As part of efforts to ramp up emergency preparedness, San Francisco Unified School District (SFUSD) Superintendent Dr. Vincent Matthews today announced the launch of the Say Something Anonymous Reporting System (SS-ARS) at 40 SFUSD schools with students in grades 6 to 12. Beginning in the 2022-23 school year, all students in middle and high schools will receive training for how to use the system. The Sandy Hook Promise Foundation, the national nonprofit organization that provides the SS-ARS, will offer on-site training in September as well as continued technical and instructional support to schools both during and beyond the Fall 2022 launch.
The Say Something Anonymous Reporting System is designed specifically for use by students in grades 6-12 and includes a mobile app, website, and telephone hotline for users to submit tips 24/7/365 to the National Crisis Center for analysis and response. The Say Something Anonymous Reporting System is for any type of serious concerns about students who may be struggling or potentially violent. “Tipsters” can send reports on anything from school threats they’ve seen or overheard to personal crises including sexual harassment, self-harm, abuse, bullying, and depression.
When credible tips are received, the Crisis Center notifies the school-based representatives of those that are life-threatening and require immediate intervention. In cases of imminent threat, the Crisis Center contacts the local 9-1-1 dispatch. This enables school administrators and public safety officials work together to effectively prevent shootings, suicide, bullying, self-harm and other forms of violence and victimization. Any coordination with law enforcement will be consistent with SFUSD’s administrative regulations and protocols that determine when and how schools may interact with law enforcement. Per SF Board of Education policy, schools may request police assistance on campus when necessary to protect the physical safety of students and staff; as required by law; or when appropriate to address criminal behavior of persons other than students.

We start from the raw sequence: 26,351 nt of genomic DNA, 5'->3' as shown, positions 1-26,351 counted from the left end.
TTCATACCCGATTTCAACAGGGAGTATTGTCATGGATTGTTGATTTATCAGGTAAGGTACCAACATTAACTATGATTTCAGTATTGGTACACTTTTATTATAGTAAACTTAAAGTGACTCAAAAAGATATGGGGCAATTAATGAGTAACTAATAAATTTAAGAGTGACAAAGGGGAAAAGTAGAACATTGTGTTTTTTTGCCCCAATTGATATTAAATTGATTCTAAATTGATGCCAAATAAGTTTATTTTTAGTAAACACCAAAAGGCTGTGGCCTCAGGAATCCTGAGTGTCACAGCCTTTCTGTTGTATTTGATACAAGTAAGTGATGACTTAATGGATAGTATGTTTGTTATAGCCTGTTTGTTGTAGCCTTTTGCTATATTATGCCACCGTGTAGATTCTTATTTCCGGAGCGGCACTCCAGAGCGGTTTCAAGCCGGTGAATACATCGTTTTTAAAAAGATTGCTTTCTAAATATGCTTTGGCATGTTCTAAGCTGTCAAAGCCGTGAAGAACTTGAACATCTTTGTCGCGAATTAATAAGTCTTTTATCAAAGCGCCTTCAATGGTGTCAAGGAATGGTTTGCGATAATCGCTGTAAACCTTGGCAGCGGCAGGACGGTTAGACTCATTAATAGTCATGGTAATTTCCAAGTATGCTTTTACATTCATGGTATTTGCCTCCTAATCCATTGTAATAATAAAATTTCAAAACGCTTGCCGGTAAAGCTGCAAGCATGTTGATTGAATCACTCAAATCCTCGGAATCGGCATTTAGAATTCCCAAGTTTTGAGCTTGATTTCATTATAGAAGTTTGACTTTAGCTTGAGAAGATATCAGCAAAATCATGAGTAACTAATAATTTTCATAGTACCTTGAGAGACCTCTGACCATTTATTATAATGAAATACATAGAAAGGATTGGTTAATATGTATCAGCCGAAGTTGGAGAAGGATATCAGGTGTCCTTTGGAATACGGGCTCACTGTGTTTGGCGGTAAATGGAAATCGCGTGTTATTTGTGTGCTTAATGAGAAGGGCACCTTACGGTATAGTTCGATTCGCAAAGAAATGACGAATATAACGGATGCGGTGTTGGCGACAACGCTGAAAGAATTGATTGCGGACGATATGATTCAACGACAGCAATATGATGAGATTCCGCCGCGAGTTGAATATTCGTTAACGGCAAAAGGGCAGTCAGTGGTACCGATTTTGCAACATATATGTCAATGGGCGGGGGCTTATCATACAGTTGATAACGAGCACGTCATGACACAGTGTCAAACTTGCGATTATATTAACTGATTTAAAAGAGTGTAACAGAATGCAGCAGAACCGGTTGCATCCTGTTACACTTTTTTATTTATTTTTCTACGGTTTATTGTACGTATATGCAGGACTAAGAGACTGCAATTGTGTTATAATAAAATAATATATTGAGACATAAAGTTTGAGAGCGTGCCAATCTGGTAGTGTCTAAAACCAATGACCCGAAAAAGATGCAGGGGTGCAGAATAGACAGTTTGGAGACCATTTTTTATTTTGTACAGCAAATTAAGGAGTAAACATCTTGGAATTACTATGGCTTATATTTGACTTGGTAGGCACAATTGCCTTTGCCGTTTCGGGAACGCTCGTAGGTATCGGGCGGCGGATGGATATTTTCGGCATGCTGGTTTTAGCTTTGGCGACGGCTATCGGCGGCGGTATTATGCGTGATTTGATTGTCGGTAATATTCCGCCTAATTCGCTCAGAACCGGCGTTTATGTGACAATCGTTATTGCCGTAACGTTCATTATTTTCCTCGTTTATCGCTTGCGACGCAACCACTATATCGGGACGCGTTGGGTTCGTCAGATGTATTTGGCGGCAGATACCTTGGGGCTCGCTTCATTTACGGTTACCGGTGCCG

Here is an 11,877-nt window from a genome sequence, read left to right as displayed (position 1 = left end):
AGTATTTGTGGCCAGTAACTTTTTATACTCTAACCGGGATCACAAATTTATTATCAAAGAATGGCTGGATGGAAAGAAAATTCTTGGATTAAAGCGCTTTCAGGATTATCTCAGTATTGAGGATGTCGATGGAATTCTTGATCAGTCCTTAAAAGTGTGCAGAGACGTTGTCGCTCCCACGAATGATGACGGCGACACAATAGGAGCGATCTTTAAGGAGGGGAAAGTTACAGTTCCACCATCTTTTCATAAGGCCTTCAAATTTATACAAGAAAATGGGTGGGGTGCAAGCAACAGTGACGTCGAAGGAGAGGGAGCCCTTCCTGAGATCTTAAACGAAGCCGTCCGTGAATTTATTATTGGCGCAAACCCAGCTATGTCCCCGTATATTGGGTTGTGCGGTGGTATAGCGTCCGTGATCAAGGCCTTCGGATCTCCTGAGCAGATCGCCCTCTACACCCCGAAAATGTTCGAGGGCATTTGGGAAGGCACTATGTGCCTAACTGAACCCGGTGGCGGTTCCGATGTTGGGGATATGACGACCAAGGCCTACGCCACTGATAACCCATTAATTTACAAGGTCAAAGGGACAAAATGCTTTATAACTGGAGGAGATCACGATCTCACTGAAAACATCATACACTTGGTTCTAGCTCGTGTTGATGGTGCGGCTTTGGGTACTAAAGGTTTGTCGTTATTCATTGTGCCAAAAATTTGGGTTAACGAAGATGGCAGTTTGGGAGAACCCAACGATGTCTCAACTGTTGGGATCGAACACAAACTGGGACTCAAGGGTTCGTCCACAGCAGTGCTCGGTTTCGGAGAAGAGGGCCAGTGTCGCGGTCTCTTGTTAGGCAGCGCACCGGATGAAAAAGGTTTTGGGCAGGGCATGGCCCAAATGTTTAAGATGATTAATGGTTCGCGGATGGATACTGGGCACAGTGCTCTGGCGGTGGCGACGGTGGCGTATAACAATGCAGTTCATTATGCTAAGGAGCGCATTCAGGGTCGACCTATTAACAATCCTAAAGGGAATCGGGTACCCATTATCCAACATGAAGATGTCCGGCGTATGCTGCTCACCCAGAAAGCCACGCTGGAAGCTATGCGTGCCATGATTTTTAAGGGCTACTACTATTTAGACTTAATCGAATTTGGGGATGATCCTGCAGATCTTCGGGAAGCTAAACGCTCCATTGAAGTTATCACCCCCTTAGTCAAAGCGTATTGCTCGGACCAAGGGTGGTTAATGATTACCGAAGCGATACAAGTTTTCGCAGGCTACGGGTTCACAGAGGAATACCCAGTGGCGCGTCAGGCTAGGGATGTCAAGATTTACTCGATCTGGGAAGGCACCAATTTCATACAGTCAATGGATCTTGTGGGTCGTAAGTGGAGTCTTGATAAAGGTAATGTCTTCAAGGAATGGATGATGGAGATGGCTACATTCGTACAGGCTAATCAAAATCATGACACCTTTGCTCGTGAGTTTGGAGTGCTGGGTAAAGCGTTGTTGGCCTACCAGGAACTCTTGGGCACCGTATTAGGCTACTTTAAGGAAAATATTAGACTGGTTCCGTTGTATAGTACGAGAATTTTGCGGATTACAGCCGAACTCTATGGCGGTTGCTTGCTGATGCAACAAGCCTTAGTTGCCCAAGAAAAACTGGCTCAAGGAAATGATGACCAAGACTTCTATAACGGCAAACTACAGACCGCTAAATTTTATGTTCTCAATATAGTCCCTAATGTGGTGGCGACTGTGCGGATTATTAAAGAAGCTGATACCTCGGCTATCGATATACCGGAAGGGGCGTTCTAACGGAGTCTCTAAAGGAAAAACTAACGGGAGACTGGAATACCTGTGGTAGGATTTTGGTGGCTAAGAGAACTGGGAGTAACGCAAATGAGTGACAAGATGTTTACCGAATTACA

“We actively work to cultivate trusting relationships at schools and want to make sure students know that they can always talk to a teacher, principal or another adult at their school. However, we know that some students feel more comfortable sharing anonymously, especially if they feel afraid or upset. Giving students a system to anonymously report a concern is another way we can provide an opportunity to ask for help. We will begin utilizing this new resource in the fall as one more way we can keep San Francisco public schools as safe as possible,” Superintendent Dr. Vincent Matthews said.
Planning for the launch of SS-ARS into SFUSD schools began in Spring 2021. Since January 2022, the 40 participating schools have been creating site teams whose members are trained on how to use the P3 tip system to respond to any submitted tips that come in. Recently, participating schools have also begun to train students on how to use the app. In Fall 2022 all students who were not trained in the Spring, including new students, will receive training.